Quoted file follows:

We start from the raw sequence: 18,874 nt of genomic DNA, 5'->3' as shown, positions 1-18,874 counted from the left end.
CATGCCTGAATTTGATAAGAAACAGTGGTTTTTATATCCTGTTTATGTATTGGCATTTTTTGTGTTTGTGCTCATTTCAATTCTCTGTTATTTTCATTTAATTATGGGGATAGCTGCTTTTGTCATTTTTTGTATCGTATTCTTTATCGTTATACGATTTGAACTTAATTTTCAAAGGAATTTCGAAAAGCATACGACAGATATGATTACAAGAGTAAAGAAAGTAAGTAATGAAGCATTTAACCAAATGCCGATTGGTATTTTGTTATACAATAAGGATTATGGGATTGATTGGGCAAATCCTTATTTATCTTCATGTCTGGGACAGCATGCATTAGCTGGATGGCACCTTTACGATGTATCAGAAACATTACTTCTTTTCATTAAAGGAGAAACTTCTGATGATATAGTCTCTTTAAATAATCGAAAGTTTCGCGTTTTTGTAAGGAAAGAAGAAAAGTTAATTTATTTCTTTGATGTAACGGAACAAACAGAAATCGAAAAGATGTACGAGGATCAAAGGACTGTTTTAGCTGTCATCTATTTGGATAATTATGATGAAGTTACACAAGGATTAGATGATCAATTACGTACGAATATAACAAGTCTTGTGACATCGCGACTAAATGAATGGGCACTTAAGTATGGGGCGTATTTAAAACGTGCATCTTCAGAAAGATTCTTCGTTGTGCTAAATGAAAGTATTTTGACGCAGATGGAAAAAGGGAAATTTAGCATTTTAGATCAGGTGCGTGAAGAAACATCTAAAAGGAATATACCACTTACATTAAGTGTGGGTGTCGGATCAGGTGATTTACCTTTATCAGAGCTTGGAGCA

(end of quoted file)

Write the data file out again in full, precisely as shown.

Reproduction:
We start from the raw sequence: 18,874 nt of genomic DNA, 5'->3' as shown, positions 1-18,874 counted from the left end.
CATGCCTGAATTTGATAAGAAACAGTGGTTTTTATATCCTGTTTATGTATTGGCATTTTTTGTGTTTGTGCTCATTTCAATTCTCTGTTATTTTCATTTAATTATGGGGATAGCTGCTTTTGTCATTTTTTGTATCGTATTCTTTATCGTTATACGATTTGAACTTAATTTTCAAAGGAATTTCGAAAAGCATACGACAGATATGATTACAAGAGTAAAGAAAGTAAGTAATGAAGCATTTAACCAAATGCCGATTGGTATTTTGTTATACAATAAGGATTATGGGATTGATTGGGCAAATCCTTATTTATCTTCATGTCTGGGACAGCATGCATTAGCTGGATGGCACCTTTACGATGTATCAGAAACATTACTTCTTTTCATTAAAGGAGAAACTTCTGATGATATAGTCTCTTTAAATAATCGAAAGTTTCGCGTTTTTGTAAGGAAAGAAGAAAAGTTAATTTATTTCTTTGATGTAACGGAACAAACAGAAATCGAAAAGATGTACGAGGATCAAAGGACTGTTTTAGCTGTCATCTATTTGGATAATTATGATGAAGTTACACAAGGATTAGATGATCAATTACGTACGAATATAACAAGTCTTGTGACATCGCGACTAAATGAATGGGCACTTAAGTATGGGGCGTATTTAAAACGTGCATCTTCAGAAAGATTCTTCGTTGTGCTAAATGAAAGTATTTTGACGCAGATGGAAAAAGGGAAATTTAGCATTTTAGATCAGGTGCGTGAAGAAACATCTAAAAGGAATATACCACTTACATTAAGTGTGGGTGTCGGATCAGGTGATTTACCTTTATCAGAGCTTGGAGCA